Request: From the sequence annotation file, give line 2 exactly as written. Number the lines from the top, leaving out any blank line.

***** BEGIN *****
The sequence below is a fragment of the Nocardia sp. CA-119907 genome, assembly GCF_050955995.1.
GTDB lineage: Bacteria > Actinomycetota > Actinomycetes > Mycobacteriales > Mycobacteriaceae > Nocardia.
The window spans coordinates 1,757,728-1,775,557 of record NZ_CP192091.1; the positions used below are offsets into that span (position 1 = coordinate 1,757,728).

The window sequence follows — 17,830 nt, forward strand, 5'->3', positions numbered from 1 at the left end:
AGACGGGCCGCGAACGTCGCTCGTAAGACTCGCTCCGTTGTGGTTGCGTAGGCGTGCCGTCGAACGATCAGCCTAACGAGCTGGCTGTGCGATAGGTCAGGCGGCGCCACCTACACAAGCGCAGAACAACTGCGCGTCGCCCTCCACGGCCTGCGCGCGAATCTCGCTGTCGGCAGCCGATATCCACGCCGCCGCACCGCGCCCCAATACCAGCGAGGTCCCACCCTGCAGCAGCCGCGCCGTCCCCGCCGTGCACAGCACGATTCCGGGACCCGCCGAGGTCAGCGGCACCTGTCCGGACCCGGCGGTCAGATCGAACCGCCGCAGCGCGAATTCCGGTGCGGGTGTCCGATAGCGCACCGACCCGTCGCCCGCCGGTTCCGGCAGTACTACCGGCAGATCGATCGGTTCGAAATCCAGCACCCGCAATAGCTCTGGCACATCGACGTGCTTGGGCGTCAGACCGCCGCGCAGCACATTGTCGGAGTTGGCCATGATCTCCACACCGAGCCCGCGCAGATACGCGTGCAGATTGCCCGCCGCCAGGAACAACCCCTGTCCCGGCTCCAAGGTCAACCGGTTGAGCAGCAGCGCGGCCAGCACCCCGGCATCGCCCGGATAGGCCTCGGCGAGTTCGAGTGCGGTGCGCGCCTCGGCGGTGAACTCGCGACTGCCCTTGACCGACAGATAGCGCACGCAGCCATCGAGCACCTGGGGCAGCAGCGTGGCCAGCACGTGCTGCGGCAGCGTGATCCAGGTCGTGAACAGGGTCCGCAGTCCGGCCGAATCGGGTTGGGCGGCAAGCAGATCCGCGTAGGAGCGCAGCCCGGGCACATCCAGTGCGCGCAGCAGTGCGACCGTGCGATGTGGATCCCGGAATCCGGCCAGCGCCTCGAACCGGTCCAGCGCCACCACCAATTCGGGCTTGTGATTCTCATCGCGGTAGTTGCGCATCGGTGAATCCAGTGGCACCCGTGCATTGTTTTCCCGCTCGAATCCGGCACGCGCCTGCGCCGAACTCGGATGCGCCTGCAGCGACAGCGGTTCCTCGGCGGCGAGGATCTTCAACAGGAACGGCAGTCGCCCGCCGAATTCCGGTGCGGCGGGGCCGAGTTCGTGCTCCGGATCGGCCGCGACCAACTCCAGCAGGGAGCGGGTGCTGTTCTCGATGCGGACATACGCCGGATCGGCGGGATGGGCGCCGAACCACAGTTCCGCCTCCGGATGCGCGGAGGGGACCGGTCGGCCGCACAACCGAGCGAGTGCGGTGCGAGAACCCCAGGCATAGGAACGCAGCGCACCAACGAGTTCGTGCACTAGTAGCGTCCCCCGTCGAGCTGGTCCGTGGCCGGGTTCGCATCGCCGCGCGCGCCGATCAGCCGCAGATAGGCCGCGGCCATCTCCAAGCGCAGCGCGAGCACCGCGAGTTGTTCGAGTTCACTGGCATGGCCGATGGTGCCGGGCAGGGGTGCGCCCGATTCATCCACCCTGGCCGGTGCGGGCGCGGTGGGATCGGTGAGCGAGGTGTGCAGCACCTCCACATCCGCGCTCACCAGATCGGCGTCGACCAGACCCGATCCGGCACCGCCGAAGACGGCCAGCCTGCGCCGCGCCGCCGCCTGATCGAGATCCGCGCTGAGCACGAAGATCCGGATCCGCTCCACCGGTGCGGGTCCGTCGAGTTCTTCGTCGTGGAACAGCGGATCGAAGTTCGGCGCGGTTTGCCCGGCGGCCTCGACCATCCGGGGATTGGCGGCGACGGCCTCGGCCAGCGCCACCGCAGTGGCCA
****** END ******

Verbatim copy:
GTDB lineage: Bacteria > Actinomycetota > Actinomycetes > Mycobacteriales > Mycobacteriaceae > Nocardia.